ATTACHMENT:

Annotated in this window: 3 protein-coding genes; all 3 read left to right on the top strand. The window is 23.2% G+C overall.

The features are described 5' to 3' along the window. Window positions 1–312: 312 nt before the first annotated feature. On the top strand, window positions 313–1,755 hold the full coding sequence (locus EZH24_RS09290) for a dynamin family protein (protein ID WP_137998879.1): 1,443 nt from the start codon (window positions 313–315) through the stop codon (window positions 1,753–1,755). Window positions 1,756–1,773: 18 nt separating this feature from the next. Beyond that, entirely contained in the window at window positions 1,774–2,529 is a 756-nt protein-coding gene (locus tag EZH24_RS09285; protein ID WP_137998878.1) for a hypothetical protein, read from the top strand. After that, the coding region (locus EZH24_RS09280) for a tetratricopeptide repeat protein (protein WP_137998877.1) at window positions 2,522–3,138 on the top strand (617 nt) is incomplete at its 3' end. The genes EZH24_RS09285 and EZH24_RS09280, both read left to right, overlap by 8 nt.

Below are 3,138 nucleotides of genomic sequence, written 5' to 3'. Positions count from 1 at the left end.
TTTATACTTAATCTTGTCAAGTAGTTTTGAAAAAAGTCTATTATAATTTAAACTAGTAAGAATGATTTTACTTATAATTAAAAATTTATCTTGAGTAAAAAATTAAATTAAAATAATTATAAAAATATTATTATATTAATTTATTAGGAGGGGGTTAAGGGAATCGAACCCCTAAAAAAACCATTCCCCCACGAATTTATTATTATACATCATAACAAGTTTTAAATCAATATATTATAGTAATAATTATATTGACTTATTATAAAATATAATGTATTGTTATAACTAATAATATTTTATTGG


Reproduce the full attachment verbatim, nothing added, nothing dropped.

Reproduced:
Annotated in this window: 3 protein-coding genes; all 3 read left to right on the top strand. The window is 23.2% G+C overall.

The features are described 5' to 3' along the window. Window positions 1–312: 312 nt before the first annotated feature. On the top strand, window positions 313–1,755 hold the full coding sequence (locus EZH24_RS09290) for a dynamin family protein (protein ID WP_137998879.1): 1,443 nt from the start codon (window positions 313–315) through the stop codon (window positions 1,753–1,755). Window positions 1,756–1,773: 18 nt separating this feature from the next. Beyond that, entirely contained in the window at window positions 1,774–2,529 is a 756-nt protein-coding gene (locus tag EZH24_RS09285; protein ID WP_137998878.1) for a hypothetical protein, read from the top strand. After that, the coding region (locus EZH24_RS09280) for a tetratricopeptide repeat protein (protein WP_137998877.1) at window positions 2,522–3,138 on the top strand (617 nt) is incomplete at its 3' end. The genes EZH24_RS09285 and EZH24_RS09280, both read left to right, overlap by 8 nt.

Below are 3,138 nucleotides of genomic sequence, written 5' to 3'. Positions count from 1 at the left end.
TTTATACTTAATCTTGTCAAGTAGTTTTGAAAAAAGTCTATTATAATTTAAACTAGTAAGAATGATTTTACTTATAATTAAAAATTTATCTTGAGTAAAAAATTAAATTAAAATAATTATAAAAATATTATTATATTAATTTATTAGGAGGGGGTTAAGGGAATCGAACCCCTAAAAAAACCATTCCCCCACGAATTTATTATTATACATCATAACAAGTTTTAAATCAATATATTATAGTAATAATTATATTGACTTATTATAAAATATAATGTATTGTTATAACTAATAATATTTTATTGG